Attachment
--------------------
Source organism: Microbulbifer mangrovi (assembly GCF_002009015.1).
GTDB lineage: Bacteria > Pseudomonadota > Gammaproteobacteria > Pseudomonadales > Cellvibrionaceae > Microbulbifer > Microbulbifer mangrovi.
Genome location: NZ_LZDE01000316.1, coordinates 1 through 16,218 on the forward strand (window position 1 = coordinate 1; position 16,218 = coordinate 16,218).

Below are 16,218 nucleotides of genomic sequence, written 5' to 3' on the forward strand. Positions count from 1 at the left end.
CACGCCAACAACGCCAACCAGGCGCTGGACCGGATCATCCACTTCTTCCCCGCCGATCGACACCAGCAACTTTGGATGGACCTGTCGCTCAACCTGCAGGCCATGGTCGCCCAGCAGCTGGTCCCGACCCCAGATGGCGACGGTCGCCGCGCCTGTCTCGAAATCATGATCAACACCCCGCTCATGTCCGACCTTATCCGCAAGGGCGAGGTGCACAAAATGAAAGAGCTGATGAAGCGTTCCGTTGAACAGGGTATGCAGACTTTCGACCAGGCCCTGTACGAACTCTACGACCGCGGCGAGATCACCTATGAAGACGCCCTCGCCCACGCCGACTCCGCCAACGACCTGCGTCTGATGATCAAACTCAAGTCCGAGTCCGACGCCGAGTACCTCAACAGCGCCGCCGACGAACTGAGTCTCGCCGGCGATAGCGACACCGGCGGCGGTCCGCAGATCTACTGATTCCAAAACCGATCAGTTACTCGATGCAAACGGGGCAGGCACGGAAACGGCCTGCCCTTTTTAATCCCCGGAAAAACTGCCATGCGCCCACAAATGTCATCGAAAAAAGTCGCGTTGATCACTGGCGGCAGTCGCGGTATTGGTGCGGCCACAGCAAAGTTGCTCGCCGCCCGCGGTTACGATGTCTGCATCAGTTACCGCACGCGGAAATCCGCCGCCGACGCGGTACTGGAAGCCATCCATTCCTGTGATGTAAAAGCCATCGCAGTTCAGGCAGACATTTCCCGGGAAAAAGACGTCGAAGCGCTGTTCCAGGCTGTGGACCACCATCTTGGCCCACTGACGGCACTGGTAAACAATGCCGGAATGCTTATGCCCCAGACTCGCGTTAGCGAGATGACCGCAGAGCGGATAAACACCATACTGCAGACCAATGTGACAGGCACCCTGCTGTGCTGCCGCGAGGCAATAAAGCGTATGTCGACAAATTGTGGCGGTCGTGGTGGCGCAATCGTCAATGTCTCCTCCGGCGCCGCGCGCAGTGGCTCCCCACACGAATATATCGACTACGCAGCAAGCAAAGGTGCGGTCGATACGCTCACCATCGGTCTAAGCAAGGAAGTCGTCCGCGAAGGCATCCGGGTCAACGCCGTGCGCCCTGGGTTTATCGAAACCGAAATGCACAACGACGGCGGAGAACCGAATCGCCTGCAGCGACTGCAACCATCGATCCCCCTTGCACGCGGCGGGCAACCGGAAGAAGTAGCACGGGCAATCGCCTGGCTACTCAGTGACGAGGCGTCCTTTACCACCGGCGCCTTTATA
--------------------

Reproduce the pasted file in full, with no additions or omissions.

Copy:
Source organism: Microbulbifer mangrovi (assembly GCF_002009015.1).
GTDB lineage: Bacteria > Pseudomonadota > Gammaproteobacteria > Pseudomonadales > Cellvibrionaceae > Microbulbifer > Microbulbifer mangrovi.
Genome location: NZ_LZDE01000316.1, coordinates 1 through 16,218 on the forward strand (window position 1 = coordinate 1; position 16,218 = coordinate 16,218).

Below are 16,218 nucleotides of genomic sequence, written 5' to 3' on the forward strand. Positions count from 1 at the left end.
CACGCCAACAACGCCAACCAGGCGCTGGACCGGATCATCCACTTCTTCCCCGCCGATCGACACCAGCAACTTTGGATGGACCTGTCGCTCAACCTGCAGGCCATGGTCGCCCAGCAGCTGGTCCCGACCCCAGATGGCGACGGTCGCCGCGCCTGTCTCGAAATCATGATCAACACCCCGCTCATGTCCGACCTTATCCGCAAGGGCGAGGTGCACAAAATGAAAGAGCTGATGAAGCGTTCCGTTGAACAGGGTATGCAGACTTTCGACCAGGCCCTGTACGAACTCTACGACCGCGGCGAGATCACCTATGAAGACGCCCTCGCCCACGCCGACTCCGCCAACGACCTGCGTCTGATGATCAAACTCAAGTCCGAGTCCGACGCCGAGTACCTCAACAGCGCCGCCGACGAACTGAGTCTCGCCGGCGATAGCGACACCGGCGGCGGTCCGCAGATCTACTGATTCCAAAACCGATCAGTTACTCGATGCAAACGGGGCAGGCACGGAAACGGCCTGCCCTTTTTAATCCCCGGAAAAACTGCCATGCGCCCACAAATGTCATCGAAAAAAGTCGCGTTGATCACTGGCGGCAGTCGCGGTATTGGTGCGGCCACAGCAAAGTTGCTCGCCGCCCGCGGTTACGATGTCTGCATCAGTTACCGCACGCGGAAATCCGCCGCCGACGCGGTACTGGAAGCCATCCATTCCTGTGATGTAAAAGCCATCGCAGTTCAGGCAGACATTTCCCGGGAAAAAGACGTCGAAGCGCTGTTCCAGGCTGTGGACCACCATCTTGGCCCACTGACGGCACTGGTAAACAATGCCGGAATGCTTATGCCCCAGACTCGCGTTAGCGAGATGACCGCAGAGCGGATAAACACCATACTGCAGACCAATGTGACAGGCACCCTGCTGTGCTGCCGCGAGGCAATAAAGCGTATGTCGACAAATTGTGGCGGTCGTGGTGGCGCAATCGTCAATGTCTCCTCCGGCGCCGCGCGCAGTGGCTCCCCACACGAATATATCGACTACGCAGCAAGCAAAGGTGCGGTCGATACGCTCACCATCGGTCTAAGCAAGGAAGTCGTCCGCGAAGGCATCCGGGTCAACGCCGTGCGCCCTGGGTTTATCGAAACCGAAATGCACAACGACGGCGGAGAACCGAATCGCCTGCAGCGACTGCAACCATCGATCCCCCTTGCACGCGGCGGGCAACCGGAAGAAGTAGCACGGGCAATCGCCTGGCTACTCAGTGACGAGGCGTCCTTTACCACCGGCGCCTTTATA